Promoting Equity, Community, and Culture Among Our Youngest Musicians, Part 2

Promoting Equity, Community, and Culture Among Our Youngest Musicians, Part 2

Six Strategies for Selecting or Adapting Approaches and Music Material

 

By NAfME Members Diana R. Dansereau, PhD and Alison M. Reynolds, PhD

In our first blog post, Promoting Equity, Community, and Culture Among Our Youngest Musicians (2017, July 17), we shared overarching, orienting perspectives to consider when engaging young children (those from at least birth through 3rd grade) musically. In this post, we offer a few ways to reflect on teaching approaches to music engagement and the music content relative to promoting equity, community, and culture in music classrooms. We do so by reflecting that children benefit when adults consider multiple ways for adults to learn to know children in their musical care, offer children a safe and welcoming musicking environment, and provide opportunities for children to learn more about themselves and each other through music.

community
iStockphoto.com | FatCamera

 

Within this post, we draw on content from our joint presentation at the NAfME 2017 National Conference (Reynolds & Dansereau, 2017). To prepare that presentation, we considered content from documents that have encouraged us to actively promote equity, community, and culture in our music engagement with young children. Such documents include NAfME’s Music for All mission statement, NAfME’s Equity & Access Position Statement, and research articles by members of NAfME’s Early Childhood Music Special Research Interest Group.

The National Association for the Education of Young Children (NAEYC) offers an Introduction to Developmentally Appropriate Practice (NAEYC, 2018), which includes core considerations for teachers to be mindful of when making decisions about practice (NAEYC). Its position statement on Developmentally Appropriate Practice (National Association for the Education of Young Children, 2009) specifies considerations about general early childhood education practices, which offer music teachers further support when considering decisions affecting early childhood music practices. We find that reflecting on learning more about or knowing content described in the following two considerations helps us to identify the knowledge necessary to make decisions that promote equity, community, and culture in our own practices:

  • “What is known about each child as an individual—referring to what practitioners learn about each child that has implications for how best to adapt and be responsive to that individual variation.” (NAEYC, 2009, p. 9)
  • “What is known about the social and cultural contexts in which children live—referring to the values, expectations, and behavioral and linguistic conventions that shape children’s lives at home and in their communities that practitioners must strive to understand in order to ensure that learning experiences in the program or school are meaningful, relevant, and respectful for each child and family.” (NAEYC, 2009, p. 10)

Equipped with knowledge of that content, music teachers likely will be better prepared to implement inclusive approaches and introduce inclusive music material, likely resulting in classrooms and musicking that more children will find accessible.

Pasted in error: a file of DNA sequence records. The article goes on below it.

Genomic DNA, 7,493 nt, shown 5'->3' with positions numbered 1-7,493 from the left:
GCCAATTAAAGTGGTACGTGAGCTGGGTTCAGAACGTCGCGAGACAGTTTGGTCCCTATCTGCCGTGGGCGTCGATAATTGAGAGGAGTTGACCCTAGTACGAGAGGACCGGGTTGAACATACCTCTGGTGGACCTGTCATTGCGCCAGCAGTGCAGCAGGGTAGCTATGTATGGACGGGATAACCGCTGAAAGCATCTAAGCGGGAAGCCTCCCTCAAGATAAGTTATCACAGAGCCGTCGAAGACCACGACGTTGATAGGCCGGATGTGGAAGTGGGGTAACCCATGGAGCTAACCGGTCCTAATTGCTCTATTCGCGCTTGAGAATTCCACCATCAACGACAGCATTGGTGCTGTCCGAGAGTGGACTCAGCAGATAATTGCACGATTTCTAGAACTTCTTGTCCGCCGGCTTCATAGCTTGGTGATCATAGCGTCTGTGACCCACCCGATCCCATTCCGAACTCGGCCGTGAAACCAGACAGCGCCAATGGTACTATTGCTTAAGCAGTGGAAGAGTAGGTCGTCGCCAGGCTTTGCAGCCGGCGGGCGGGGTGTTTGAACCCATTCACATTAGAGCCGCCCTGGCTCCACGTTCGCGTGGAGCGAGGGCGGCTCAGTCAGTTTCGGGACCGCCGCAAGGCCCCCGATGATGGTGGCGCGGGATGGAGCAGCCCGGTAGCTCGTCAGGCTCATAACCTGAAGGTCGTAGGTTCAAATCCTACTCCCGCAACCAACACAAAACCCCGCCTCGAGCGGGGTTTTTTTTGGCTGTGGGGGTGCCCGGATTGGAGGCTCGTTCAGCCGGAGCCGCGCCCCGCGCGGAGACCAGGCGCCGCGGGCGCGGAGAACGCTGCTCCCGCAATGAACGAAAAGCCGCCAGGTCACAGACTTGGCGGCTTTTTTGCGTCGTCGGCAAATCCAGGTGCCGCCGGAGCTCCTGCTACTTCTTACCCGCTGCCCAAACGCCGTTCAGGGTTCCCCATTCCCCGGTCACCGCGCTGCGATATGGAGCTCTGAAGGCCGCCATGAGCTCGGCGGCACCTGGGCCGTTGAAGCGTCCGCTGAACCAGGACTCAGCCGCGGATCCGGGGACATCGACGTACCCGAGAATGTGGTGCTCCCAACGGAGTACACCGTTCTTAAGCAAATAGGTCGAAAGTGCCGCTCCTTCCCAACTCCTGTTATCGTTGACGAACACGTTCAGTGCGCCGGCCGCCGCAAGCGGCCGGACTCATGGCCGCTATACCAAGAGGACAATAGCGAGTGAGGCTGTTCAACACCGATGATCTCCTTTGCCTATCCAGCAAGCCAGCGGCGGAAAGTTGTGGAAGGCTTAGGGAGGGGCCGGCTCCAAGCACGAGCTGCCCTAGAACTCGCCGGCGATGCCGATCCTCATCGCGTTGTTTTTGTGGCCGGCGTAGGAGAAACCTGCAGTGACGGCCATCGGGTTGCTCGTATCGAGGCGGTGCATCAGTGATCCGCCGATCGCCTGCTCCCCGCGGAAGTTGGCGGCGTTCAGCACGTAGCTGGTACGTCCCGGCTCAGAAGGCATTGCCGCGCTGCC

preschool
iStockphoto.com | PrettyVectors

 

In the list that follows, we offer six strategies to consider when selecting or adapting approaches and music material. First, we offer broad suggestions for each strategy. Then, we share one music selection from our NAfME presentation (i.e., a rhyme), and offer specific examples for applying each of the six strategies.

  1. Offer songs and chants without words. This approach to offering music to children focuses all children’s attention on melodic and/or rhythmic content of the music. For children whose speech is developmental and those whose home language differs from the lyrics of the song or chant, offering no lyrics increases ways for them to fully participate.
  2. Provide options for how the music material can be adapted and encourage children to contribute to that music engagement. For example, include children as leaders, provide opportunities during music activities for them to experience forms of music engagement recommended in NAfME’s Pre-Kindergarten-2nd grade 2014 Music Standards, such as request, select, order, modify, refine, and document aspects of their music engagement. Inviting children early and often as leaders honors their agency as musickers—especially for increasing independent use of music engagement we introduce or reinforce during music classes. Also, consider creating protocols that help avoid potential biases when selecting children to lead, decide, or choose others (e.g., invite a child to draw a name from a “hat”). For example, determine routines and systems for selecting children that include plans for which days, which children, and when someone is absent.
  3. Notice (or invite input from others about) children’s interests and music behaviors outside of music class and tap into those ideas. Discover children’s interests and incorporate them into the musicking. Children know when a teacher knows more about them than their names. By establishing a deeper rapport with children, we can increase the authenticity of music engagement when they are in our care.
  4. Recognize potential for music to function as a transition object. Learn from children’s caregivers’ songs or chants (rhymes) they have enjoyed outside of music class. Consider using those to welcome individual children or groups of children to the music setting.